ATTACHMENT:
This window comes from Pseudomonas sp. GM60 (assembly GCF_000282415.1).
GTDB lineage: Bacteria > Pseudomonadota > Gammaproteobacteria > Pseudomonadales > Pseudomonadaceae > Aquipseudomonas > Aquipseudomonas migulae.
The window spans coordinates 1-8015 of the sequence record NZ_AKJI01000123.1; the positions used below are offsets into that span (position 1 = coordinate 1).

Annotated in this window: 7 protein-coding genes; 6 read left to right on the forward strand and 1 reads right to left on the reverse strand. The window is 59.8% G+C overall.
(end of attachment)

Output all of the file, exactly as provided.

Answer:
This window comes from Pseudomonas sp. GM60 (assembly GCF_000282415.1).
GTDB lineage: Bacteria > Pseudomonadota > Gammaproteobacteria > Pseudomonadales > Pseudomonadaceae > Aquipseudomonas > Aquipseudomonas migulae.
The window spans coordinates 1-8015 of the sequence record NZ_AKJI01000123.1; the positions used below are offsets into that span (position 1 = coordinate 1).

Annotated in this window: 7 protein-coding genes; 6 read left to right on the forward strand and 1 reads right to left on the reverse strand. The window is 59.8% G+C overall.